For starters, I admit that at the age of 24 I still enjoy young adult literature. There's something about the Twilight Series, by Stephenie Meyer, that's ridiculously addictive. The plot is enticing, the characters are so well drawn out that they become friends, and the overall books are satisfying. With that being said, the last book in the series, Breaking Dawn, is a bit underwhelming.
Eclipse, the third book in the series, leaves off with Bella's ultimate choice. After almost being murdered by a gang of young and angry vampires, she finally chooses that her love for Edward, her vampire boyfriend, is stronger than her friendship with (and possible love for) Jacob, her werewolf best friend. With that, she rejects Jacob and agrees to marry Edward. Breaking Dawn starts on a hopeful, gentile, and happy note: preparations for the wedding and honeymoon. There, Bella will, as planned, finally join her future husband in a life of bloodlust as a vampire.
Naturally, there are some complications. These early set complications, along with previously noted problems, all culminate to lead up to the climax 700 pages later.
In my opinion, the problems with the book start with the voice. Between Eclipse and Breaking Dawn, Meyer penned a book out of the series entitled, The Host. Although the characters in The Host sound exactly like those characters we've grown to love in the Twilight Series, some of her writing style changed and with that, left Breaking Dawn different. She lost some of her characters, giving them new personalities and new motivations. Jasper becomes friendly and winks at Bella. Rosalie becomes angrier than normal. Also, what's with the nicknames? Since when was Jasper "Jazz" and Emmet "Em"?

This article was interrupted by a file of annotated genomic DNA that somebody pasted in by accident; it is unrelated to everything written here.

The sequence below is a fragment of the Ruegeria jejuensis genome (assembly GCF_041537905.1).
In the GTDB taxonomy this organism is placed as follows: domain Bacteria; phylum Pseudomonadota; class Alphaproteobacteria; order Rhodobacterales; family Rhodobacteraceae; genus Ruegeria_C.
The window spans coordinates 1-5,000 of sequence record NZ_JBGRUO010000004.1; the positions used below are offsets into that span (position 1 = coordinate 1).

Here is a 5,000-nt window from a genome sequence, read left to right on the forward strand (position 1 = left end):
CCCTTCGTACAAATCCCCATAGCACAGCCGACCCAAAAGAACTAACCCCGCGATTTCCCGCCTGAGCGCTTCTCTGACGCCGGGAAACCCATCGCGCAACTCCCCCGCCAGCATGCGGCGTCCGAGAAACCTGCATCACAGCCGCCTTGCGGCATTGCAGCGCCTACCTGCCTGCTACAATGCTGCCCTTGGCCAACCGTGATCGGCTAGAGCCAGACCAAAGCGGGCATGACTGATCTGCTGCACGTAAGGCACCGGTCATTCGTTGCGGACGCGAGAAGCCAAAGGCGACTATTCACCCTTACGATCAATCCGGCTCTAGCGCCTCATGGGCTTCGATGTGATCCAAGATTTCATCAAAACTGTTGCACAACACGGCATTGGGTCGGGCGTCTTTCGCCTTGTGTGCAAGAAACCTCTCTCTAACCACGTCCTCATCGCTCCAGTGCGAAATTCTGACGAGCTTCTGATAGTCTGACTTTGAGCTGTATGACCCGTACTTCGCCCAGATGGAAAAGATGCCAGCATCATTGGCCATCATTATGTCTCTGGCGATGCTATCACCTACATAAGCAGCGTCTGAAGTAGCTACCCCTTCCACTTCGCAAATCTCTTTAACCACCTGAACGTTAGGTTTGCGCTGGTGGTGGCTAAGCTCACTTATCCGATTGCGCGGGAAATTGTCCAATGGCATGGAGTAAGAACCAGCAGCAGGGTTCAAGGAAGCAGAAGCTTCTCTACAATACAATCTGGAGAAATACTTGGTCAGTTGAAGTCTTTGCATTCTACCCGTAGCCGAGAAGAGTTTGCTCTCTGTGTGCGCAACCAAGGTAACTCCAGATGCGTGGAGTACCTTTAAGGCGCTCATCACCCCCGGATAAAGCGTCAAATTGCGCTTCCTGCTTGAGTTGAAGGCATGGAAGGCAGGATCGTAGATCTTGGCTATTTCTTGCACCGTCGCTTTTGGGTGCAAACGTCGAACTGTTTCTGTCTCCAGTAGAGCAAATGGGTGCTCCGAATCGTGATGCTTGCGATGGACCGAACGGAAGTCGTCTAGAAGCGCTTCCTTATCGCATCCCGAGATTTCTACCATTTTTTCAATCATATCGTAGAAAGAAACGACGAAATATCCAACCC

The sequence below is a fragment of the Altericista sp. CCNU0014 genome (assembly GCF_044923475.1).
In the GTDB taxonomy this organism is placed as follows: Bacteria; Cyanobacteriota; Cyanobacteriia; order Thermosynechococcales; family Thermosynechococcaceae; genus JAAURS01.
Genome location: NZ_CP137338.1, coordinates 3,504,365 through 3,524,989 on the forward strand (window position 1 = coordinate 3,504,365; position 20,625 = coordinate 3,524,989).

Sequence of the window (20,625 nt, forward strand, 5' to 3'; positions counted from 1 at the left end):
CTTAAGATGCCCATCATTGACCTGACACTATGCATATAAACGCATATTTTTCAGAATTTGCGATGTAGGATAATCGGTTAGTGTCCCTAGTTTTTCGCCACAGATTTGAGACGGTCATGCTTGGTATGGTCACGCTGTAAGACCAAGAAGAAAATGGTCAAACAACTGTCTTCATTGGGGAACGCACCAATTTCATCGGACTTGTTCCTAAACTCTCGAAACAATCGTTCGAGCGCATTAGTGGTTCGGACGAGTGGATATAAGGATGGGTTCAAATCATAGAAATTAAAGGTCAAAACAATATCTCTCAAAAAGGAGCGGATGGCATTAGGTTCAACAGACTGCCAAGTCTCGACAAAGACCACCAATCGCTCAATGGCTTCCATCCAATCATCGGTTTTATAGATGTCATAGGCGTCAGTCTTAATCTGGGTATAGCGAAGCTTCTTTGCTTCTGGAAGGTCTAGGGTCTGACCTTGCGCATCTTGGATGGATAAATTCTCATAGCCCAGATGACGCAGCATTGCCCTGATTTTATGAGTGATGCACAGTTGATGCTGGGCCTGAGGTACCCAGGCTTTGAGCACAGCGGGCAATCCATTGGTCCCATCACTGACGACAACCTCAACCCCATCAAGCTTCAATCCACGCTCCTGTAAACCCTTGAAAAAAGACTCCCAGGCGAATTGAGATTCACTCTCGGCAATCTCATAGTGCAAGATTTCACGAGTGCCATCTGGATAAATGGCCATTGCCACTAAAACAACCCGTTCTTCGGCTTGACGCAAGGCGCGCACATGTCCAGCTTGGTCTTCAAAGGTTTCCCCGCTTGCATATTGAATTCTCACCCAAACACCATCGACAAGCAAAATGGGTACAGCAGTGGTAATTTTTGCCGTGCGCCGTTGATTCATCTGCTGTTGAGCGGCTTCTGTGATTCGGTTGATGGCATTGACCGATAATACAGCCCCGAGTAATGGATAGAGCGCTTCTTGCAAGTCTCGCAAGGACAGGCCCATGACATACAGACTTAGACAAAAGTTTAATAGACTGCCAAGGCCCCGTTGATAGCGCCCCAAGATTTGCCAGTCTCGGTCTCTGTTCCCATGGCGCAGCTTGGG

A third of the way through the book she changes voices completely. Rather than having Bella narrate the middle chapters, she has Jacob. The reason is unknown. After three books of learning, accepting, and loving Bella's narrative, this new voice is different and irritating. Important at times, definitely, but there could have been ways to explain what happened without changing the voice. And most importantly, it's not very masculine. Meyer tries too hard to make him sound like a teenage boy, which results in dialogue even movies wont use. Thankfully, the narration is changed back to Bella's at a very crucial part.
I think the biggest problem Meyer faced, however, were her fans. It's not unknown that these books have created quite a following. With millions of fans aching to read the last book, message boards were filled with predictions, hopes, and fears. Wanting to suffice every fan, Meyer created a plot that lacked the passion she originally had in the series. Wanting to appease the fans, she lost many.
The plot itself was endearing at times, yet ridiculously over the top at others. My wildest prediction was proved to be true, something I truly hoped would not happen. Sure, a story of a vampire, human, werewolf love triangle is a bit out of the ordinary, but that's acceptable compared to what she proposes in the book.
Complaints aside, the book was decent. Not nearly as satisfying or complete as the others, yet still good and still very enjoyable. It had moments where I couldn't put the book down, moments that I reenacted in my head while at work. Moments that made me smile because it reminded me WHY I loved the series so much. With liking the characters as much as I do, I wanted to keep reading. I wanted to love it. And because of that, I did enjoy it. I did like how it ended, a happy ending, as she promised, and I liked what happened with each character. It was a solid ending to the series.